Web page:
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Balkan Journal of Philosophy

Volume 4, Issue 1, 2012

Communication

Iris Vidman
Pages 81-92
DOI: 10.5840/bjp20124119

Communicative View of Literature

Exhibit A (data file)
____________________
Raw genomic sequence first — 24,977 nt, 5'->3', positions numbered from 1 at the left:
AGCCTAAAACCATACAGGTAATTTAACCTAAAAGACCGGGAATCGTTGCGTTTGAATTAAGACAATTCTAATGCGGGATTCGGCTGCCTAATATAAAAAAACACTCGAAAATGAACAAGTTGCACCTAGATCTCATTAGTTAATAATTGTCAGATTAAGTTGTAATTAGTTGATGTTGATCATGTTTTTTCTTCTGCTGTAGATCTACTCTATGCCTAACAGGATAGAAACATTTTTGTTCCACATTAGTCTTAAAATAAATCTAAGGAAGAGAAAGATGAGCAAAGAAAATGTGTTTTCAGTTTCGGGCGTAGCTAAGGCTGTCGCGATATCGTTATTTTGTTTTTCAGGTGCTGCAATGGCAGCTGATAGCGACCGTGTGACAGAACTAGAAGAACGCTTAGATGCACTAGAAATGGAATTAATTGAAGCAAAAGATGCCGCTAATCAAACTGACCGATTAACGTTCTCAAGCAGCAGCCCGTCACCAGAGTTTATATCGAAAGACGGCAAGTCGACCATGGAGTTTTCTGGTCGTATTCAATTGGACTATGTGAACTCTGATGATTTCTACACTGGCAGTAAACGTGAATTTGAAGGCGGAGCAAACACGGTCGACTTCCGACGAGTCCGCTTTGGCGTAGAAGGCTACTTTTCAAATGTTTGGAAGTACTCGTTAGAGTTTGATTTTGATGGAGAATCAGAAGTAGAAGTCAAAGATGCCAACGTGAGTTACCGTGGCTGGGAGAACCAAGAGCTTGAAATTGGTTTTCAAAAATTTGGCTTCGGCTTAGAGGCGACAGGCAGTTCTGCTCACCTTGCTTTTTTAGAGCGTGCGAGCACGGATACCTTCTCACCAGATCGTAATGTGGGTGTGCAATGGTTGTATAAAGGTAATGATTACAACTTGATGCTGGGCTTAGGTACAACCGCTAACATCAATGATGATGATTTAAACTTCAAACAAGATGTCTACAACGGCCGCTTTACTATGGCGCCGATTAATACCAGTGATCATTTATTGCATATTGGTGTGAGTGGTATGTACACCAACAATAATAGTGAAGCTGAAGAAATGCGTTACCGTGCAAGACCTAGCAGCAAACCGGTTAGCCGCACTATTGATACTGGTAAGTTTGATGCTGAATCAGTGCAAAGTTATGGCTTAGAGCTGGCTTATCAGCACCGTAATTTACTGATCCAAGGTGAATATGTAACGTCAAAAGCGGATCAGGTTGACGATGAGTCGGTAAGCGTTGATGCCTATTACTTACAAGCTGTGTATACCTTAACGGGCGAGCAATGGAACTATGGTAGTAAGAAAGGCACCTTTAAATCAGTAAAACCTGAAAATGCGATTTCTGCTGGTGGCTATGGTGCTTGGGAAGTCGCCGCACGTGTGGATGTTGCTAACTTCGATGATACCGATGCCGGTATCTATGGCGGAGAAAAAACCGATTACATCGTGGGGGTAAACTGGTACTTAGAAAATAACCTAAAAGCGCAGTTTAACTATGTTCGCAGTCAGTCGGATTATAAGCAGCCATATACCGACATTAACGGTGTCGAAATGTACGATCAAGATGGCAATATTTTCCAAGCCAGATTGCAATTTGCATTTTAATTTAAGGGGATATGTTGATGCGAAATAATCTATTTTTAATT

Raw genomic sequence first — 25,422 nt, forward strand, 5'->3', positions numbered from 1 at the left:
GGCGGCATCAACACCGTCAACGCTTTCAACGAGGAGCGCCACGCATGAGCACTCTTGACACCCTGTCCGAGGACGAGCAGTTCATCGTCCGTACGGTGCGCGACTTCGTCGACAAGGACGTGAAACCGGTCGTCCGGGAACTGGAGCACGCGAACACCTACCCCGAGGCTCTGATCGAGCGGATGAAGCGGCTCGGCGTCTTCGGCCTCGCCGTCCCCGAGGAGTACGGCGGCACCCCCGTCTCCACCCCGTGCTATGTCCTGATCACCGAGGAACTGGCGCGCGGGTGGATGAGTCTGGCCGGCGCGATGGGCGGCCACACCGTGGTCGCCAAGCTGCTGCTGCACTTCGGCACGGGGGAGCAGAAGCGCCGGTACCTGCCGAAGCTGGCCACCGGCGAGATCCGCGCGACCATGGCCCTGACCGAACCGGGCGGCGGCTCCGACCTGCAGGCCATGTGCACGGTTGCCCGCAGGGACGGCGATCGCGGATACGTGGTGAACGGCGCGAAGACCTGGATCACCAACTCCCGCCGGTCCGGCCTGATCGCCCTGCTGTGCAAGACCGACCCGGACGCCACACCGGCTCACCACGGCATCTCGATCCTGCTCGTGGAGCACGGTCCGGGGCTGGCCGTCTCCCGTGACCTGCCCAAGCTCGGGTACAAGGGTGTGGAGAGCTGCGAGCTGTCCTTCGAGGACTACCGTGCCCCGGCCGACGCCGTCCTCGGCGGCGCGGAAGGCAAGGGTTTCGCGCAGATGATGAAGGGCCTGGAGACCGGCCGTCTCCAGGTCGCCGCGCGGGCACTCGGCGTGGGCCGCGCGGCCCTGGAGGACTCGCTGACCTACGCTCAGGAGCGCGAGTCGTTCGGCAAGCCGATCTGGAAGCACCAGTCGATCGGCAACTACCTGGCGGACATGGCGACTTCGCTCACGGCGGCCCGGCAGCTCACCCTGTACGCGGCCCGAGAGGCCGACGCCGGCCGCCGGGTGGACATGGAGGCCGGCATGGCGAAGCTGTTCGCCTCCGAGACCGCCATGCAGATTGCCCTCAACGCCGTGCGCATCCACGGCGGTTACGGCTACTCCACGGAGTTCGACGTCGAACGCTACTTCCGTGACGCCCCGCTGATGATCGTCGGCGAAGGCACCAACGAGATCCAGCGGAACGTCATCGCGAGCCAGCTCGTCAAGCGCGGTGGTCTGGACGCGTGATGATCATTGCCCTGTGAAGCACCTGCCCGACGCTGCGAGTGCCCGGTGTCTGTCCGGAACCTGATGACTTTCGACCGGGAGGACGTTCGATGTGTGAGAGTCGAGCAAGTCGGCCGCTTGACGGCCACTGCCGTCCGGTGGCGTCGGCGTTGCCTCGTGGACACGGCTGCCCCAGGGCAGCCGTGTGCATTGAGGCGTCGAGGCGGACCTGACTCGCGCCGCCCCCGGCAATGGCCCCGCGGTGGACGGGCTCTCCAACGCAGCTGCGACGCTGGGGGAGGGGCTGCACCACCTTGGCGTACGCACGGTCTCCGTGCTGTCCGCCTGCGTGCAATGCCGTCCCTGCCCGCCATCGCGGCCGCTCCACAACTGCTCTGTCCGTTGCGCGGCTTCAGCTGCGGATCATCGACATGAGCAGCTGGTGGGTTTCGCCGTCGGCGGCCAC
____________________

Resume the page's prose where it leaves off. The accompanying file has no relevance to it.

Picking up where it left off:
It is often said that literature is cognitively valuable, and that there are many things that we learn from literary fiction. But it is hard to say how exactly this process of acquiring new beliefs and expanding our knowledge takes place through engagement with literature. In this paper, I develop an account of this process, claiming that literary works are a special kind of testimony. I then go on and claim that testimony can not only transfer knowledge from one person to another (this is the role testimony is traditionally given), but can also help an audience in reaching some other cognitive states considered valuable, such as understanding. Grounding literature in its social (institutional) setting and insisting on its humanistic aspect, in the last part of the paper I develop the roles of author-as-testifier and reader-as-audience and try to show how a reader can in fact learn from literary fiction.

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